If you go to the calendar at the bottom left and click it it will show you production by day, months and years back on a day by day basis.
From memory I think each array (left and right) is 1500 watts so 3000 total.
You can absolutely beat their production numbers in the real world ( as you would not use angles of 14,18, and 27 (if you care about production), also the right side isn't swept clear of snow in the winter) so consider these numbers to be poor under winter conditions, a real 3000 watt array fixed at 60 degrees or better would beat their numbers but they use this array for gathering data on production at different angles even if they are not the best for our northern location.

This site has a better break down on production by side ( swept/unswept) and by individual panels, Though the data is poorly laid out IMO...
https://data.edmonton.ca/Environmental- ... -sqyw/data
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Re: Lead Carbon Batteries

Postby peppercorn » Wed Sep 27, 2017 7:29 am

Just checked and my memory was wrong its 1380 per side for 2760 watt total.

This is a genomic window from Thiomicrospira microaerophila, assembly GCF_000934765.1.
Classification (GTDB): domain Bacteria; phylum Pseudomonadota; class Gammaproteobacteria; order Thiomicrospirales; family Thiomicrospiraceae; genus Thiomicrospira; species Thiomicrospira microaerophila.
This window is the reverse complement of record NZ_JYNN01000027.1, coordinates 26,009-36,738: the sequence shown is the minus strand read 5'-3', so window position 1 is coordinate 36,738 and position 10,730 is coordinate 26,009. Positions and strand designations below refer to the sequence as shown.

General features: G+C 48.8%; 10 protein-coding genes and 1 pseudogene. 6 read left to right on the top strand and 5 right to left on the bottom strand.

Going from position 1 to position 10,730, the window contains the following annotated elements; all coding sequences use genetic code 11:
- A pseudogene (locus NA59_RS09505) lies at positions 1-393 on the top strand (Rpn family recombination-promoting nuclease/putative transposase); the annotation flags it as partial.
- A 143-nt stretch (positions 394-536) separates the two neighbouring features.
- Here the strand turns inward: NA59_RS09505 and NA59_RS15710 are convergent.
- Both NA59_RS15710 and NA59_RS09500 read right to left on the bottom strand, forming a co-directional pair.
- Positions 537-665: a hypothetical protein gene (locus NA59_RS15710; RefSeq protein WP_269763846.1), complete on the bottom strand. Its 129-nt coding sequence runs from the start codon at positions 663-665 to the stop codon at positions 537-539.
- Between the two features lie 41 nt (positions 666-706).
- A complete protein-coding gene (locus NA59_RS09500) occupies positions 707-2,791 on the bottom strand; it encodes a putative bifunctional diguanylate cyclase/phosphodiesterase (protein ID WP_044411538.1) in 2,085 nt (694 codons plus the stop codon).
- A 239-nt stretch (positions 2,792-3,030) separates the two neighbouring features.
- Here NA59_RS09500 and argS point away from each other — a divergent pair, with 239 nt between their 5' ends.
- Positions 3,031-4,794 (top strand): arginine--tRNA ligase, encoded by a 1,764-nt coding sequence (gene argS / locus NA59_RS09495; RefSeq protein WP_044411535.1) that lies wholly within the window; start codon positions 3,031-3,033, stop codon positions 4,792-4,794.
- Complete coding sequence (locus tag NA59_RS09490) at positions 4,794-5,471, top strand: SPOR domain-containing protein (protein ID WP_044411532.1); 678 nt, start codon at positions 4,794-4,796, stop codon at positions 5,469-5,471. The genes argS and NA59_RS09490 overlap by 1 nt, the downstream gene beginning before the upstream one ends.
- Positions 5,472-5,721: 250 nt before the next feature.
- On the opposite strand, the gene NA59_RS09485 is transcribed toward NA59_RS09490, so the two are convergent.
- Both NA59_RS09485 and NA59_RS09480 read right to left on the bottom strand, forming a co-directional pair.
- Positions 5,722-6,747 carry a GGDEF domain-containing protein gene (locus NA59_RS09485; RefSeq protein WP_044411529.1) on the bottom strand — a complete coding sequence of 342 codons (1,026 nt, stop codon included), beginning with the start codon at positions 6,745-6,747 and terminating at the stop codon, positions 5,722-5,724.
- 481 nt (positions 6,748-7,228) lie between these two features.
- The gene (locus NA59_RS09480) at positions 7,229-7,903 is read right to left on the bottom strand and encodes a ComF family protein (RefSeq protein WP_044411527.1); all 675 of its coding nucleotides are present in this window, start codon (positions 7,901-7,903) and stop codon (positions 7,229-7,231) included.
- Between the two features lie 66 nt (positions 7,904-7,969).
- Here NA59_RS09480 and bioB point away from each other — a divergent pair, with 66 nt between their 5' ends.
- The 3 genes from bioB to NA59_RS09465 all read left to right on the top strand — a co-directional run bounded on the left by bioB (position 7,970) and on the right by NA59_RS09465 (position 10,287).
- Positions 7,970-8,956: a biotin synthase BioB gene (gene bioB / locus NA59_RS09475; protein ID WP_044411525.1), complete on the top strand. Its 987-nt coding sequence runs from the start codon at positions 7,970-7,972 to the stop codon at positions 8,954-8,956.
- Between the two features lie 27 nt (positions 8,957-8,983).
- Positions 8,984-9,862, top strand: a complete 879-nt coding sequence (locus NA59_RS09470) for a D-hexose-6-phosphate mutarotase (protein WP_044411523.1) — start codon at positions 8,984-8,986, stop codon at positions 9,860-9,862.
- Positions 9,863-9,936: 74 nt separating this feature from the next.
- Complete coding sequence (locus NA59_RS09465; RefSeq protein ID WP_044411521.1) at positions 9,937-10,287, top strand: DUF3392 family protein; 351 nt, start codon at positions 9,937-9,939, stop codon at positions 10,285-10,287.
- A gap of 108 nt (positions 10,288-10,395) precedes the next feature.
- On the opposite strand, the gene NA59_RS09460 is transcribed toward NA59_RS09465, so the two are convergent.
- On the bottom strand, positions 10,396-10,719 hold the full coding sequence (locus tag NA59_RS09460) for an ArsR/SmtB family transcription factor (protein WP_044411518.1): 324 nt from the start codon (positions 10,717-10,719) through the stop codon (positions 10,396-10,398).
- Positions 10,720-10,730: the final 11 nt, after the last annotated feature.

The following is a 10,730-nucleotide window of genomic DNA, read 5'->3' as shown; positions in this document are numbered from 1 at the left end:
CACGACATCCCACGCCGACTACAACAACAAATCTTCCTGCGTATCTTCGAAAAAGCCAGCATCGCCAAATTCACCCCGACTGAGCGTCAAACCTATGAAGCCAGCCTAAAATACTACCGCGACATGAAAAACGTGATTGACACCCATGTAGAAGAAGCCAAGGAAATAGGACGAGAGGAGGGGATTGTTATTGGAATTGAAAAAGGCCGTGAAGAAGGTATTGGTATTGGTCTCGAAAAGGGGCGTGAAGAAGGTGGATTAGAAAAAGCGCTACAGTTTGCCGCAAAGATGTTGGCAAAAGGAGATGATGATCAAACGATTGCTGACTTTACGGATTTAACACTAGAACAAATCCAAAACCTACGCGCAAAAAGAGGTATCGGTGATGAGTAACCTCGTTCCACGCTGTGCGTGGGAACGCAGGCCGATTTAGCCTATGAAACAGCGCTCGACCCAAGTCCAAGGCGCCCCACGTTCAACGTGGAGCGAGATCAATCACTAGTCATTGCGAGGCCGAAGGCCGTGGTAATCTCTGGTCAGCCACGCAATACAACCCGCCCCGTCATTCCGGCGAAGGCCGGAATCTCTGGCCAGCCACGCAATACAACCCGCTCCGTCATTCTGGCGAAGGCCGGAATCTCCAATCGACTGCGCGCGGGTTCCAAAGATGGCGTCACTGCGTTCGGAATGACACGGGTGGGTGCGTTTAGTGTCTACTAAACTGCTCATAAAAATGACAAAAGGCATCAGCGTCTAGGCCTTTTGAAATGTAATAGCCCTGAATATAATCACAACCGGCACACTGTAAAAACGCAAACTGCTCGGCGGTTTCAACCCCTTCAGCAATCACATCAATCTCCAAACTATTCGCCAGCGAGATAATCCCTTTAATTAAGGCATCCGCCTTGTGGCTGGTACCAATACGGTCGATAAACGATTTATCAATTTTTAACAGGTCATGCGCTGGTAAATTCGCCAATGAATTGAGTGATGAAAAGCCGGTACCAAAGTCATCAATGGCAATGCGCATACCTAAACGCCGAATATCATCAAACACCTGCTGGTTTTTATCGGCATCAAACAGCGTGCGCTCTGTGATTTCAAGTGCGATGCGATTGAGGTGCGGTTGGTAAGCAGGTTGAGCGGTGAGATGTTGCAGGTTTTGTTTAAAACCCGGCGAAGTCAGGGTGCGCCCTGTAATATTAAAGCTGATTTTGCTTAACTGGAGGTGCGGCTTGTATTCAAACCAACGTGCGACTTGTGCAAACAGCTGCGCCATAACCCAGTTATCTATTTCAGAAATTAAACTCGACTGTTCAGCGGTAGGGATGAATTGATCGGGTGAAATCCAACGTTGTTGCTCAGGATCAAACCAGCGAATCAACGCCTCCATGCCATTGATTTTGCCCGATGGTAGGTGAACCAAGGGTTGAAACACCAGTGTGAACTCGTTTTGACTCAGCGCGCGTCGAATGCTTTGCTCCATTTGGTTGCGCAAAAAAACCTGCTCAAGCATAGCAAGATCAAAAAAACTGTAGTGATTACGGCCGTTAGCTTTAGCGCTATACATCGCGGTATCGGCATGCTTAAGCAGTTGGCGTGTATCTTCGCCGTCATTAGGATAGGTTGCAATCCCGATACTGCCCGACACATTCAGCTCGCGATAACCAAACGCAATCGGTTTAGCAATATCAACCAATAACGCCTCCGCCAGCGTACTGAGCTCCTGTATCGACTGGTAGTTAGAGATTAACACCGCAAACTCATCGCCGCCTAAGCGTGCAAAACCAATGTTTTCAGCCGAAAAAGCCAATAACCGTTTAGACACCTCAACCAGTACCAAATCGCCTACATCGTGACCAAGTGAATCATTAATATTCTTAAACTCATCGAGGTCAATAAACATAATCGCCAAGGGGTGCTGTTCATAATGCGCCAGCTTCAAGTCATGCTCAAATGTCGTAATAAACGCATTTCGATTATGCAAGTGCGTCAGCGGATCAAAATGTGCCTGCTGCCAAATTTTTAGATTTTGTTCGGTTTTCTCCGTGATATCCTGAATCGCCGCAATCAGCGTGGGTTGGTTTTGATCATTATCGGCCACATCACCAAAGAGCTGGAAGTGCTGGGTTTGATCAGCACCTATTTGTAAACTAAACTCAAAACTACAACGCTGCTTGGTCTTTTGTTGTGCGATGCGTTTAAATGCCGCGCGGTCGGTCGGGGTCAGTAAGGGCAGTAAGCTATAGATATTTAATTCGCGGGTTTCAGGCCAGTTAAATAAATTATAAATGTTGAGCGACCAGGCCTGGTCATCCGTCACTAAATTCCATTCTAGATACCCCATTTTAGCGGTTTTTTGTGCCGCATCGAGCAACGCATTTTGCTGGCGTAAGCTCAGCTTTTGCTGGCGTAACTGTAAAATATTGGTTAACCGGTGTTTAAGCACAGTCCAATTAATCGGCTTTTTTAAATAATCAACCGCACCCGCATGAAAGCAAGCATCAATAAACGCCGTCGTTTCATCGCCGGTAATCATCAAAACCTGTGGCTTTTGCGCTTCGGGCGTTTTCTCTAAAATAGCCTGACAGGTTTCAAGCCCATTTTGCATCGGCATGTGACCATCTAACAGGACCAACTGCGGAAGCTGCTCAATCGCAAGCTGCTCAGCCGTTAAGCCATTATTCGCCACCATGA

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Danux
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Re: Lead Carbon Batteries

Postby Danux » Wed Sep 27, 2017 3:21 pm

Good data, it'll take a bit to wrap my head around the presentation. I've been trying to rationalize 2D trackers, but I think I will overgenerate with my panels at fixed angles, as it is LOL.

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Danux
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Re: Lead Carbon Batteries

Postby Danux » Mon Oct 02, 2017 7:45 pm

Man, there are some pretty lean days (City data) around winter solstice LOL. OTOH, that is a poorly optimized panel placement, if one were positioning for maximum power. It looks like the NAIT data is per-panel, which would yield some interesting numbers, but like you suggest, the data is not displayed for general consumption.